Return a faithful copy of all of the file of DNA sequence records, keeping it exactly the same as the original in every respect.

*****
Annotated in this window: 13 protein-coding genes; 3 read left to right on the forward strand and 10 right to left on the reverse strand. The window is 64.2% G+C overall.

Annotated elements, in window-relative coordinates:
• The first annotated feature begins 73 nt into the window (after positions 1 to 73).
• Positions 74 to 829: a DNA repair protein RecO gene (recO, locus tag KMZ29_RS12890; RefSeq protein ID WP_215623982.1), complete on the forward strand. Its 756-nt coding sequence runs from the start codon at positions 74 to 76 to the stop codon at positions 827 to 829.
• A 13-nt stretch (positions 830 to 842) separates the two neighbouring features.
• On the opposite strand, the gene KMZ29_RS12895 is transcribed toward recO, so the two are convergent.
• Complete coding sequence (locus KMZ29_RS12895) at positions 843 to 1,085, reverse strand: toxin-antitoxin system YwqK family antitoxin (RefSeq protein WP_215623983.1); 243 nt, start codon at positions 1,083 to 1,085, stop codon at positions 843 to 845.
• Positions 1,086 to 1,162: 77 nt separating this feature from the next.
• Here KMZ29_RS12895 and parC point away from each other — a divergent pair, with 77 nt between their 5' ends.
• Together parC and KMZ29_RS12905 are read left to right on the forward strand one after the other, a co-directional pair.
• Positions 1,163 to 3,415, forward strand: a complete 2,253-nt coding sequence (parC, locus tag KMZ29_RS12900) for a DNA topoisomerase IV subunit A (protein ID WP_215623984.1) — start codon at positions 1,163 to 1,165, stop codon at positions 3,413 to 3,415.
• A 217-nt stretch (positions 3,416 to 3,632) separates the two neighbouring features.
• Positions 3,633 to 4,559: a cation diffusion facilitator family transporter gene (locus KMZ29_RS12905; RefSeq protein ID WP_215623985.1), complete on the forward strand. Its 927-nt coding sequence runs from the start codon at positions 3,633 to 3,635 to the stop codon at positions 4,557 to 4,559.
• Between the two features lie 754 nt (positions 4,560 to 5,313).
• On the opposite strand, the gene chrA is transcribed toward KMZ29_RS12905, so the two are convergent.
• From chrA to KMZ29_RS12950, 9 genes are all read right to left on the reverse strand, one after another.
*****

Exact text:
Annotated in this window: 13 protein-coding genes; 3 read left to right on the forward strand and 10 right to left on the reverse strand. The window is 64.2% G+C overall.

Annotated elements, in window-relative coordinates:
• The first annotated feature begins 73 nt into the window (after positions 1 to 73).
• Positions 74 to 829: a DNA repair protein RecO gene (recO, locus tag KMZ29_RS12890; RefSeq protein ID WP_215623982.1), complete on the forward strand. Its 756-nt coding sequence runs from the start codon at positions 74 to 76 to the stop codon at positions 827 to 829.
• A 13-nt stretch (positions 830 to 842) separates the two neighbouring features.
• On the opposite strand, the gene KMZ29_RS12895 is transcribed toward recO, so the two are convergent.
• Complete coding sequence (locus KMZ29_RS12895) at positions 843 to 1,085, reverse strand: toxin-antitoxin system YwqK family antitoxin (RefSeq protein WP_215623983.1); 243 nt, start codon at positions 1,083 to 1,085, stop codon at positions 843 to 845.
• Positions 1,086 to 1,162: 77 nt separating this feature from the next.
• Here KMZ29_RS12895 and parC point away from each other — a divergent pair, with 77 nt between their 5' ends.
• Together parC and KMZ29_RS12905 are read left to right on the forward strand one after the other, a co-directional pair.
• Positions 1,163 to 3,415, forward strand: a complete 2,253-nt coding sequence (parC, locus tag KMZ29_RS12900) for a DNA topoisomerase IV subunit A (protein ID WP_215623984.1) — start codon at positions 1,163 to 1,165, stop codon at positions 3,413 to 3,415.
• A 217-nt stretch (positions 3,416 to 3,632) separates the two neighbouring features.
• Positions 3,633 to 4,559: a cation diffusion facilitator family transporter gene (locus KMZ29_RS12905; RefSeq protein ID WP_215623985.1), complete on the forward strand. Its 927-nt coding sequence runs from the start codon at positions 3,633 to 3,635 to the stop codon at positions 4,557 to 4,559.
• Between the two features lie 754 nt (positions 4,560 to 5,313).
• On the opposite strand, the gene chrA is transcribed toward KMZ29_RS12905, so the two are convergent.
• From chrA to KMZ29_RS12950, 9 genes are all read right to left on the reverse strand, one after another.